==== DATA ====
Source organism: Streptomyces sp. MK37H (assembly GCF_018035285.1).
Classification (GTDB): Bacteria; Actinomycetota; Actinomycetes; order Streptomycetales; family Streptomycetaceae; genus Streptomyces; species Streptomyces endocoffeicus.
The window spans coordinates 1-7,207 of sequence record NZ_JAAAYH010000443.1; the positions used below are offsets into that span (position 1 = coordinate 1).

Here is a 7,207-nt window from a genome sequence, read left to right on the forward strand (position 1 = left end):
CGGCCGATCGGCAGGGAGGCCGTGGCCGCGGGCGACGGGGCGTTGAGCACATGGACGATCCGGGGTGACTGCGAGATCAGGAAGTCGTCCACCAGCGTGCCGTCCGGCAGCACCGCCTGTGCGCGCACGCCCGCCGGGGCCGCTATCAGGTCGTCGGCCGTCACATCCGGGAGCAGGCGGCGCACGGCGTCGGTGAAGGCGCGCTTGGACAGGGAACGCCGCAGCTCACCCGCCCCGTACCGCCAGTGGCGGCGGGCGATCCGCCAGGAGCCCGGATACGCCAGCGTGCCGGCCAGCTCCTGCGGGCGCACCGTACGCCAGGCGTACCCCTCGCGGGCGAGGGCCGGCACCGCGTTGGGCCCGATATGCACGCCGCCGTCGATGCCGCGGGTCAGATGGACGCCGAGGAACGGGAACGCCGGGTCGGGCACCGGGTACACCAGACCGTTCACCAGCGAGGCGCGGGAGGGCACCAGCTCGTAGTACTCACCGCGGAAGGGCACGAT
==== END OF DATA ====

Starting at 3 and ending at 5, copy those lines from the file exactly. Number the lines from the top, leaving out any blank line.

The window spans coordinates 1-7,207 of sequence record NZ_JAAAYH010000443.1; the positions used below are offsets into that span (position 1 = coordinate 1).

Here is a 7,207-nt window from a genome sequence, read left to right on the forward strand (position 1 = left end):
CGGCCGATCGGCAGGGAGGCCGTGGCCGCGGGCGACGGGGCGTTGAGCACATGGACGATCCGGGGTGACTGCGAGATCAGGAAGTCGTCCACCAGCGTGCCGTCCGGCAGCACCGCCTGTGCGCGCACGCCCGCCGGGGCCGCTATCAGGTCGTCGGCCGTCACATCCGGGAGCAGGCGGCGCACGGCGTCGGTGAAGGCGCGCTTGGACAGGGAACGCCGCAGCTCACCCGCCCCGTACCGCCAGTGGCGGCGGGCGATCCGCCAGGAGCCCGGATACGCCAGCGTGCCGGCCAGCTCCTGCGGGCGCACCGTACGCCAGGCGTACCCCTCGCGGGCGAGGGCCGGCACCGCGTTGGGCCCGATATGCACGCCGCCGTCGATGCCGCGGGTCAGATGGACGCCGAGGAACGGGAACGCCGGGTCGGGCACCGGGTACACCAGACCGTTCACCAGCGAGGCGCGGGAGGGCACCAGCTCGTAGTACTCACCGCGGAAGGGCACGAT